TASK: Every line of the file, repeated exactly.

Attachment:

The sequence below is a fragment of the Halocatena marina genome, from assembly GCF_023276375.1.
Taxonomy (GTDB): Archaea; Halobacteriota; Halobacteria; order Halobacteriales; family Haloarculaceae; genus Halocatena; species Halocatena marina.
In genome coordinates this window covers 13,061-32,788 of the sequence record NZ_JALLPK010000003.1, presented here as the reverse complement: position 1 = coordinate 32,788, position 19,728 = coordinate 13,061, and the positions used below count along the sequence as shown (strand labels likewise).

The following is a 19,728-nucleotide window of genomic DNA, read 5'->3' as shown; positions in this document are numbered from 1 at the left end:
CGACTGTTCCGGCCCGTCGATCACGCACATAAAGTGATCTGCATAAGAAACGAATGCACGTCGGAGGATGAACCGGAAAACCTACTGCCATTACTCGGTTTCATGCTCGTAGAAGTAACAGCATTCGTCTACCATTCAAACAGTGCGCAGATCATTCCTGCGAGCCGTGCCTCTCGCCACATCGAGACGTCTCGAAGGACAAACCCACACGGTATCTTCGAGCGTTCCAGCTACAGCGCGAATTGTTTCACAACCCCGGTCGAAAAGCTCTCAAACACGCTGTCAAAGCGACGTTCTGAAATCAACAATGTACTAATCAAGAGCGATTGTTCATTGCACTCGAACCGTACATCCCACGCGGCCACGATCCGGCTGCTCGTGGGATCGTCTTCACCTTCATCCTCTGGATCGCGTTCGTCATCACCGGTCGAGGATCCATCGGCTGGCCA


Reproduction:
The sequence below is a fragment of the Halocatena marina genome, from assembly GCF_023276375.1.
Taxonomy (GTDB): Archaea; Halobacteriota; Halobacteria; order Halobacteriales; family Haloarculaceae; genus Halocatena; species Halocatena marina.
In genome coordinates this window covers 13,061-32,788 of the sequence record NZ_JALLPK010000003.1, presented here as the reverse complement: position 1 = coordinate 32,788, position 19,728 = coordinate 13,061, and the positions used below count along the sequence as shown (strand labels likewise).

The following is a 19,728-nucleotide window of genomic DNA, read 5'->3' as shown; positions in this document are numbered from 1 at the left end:
CGACTGTTCCGGCCCGTCGATCACGCACATAAAGTGATCTGCATAAGAAACGAATGCACGTCGGAGGATGAACCGGAAAACCTACTGCCATTACTCGGTTTCATGCTCGTAGAAGTAACAGCATTCGTCTACCATTCAAACAGTGCGCAGATCATTCCTGCGAGCCGTGCCTCTCGCCACATCGAGACGTCTCGAAGGACAAACCCACACGGTATCTTCGAGCGTTCCAGCTACAGCGCGAATTGTTTCACAACCCCGGTCGAAAAGCTCTCAAACACGCTGTCAAAGCGACGTTCTGAAATCAACAATGTACTAATCAAGAGCGATTGTTCATTGCACTCGAACCGTACATCCCACGCGGCCACGATCCGGCTGCTCGTGGGATCGTCTTCACCTTCATCCTCTGGATCGCGTTCGTCATCACCGGTCGAGGATCCATCGGCTGGCCA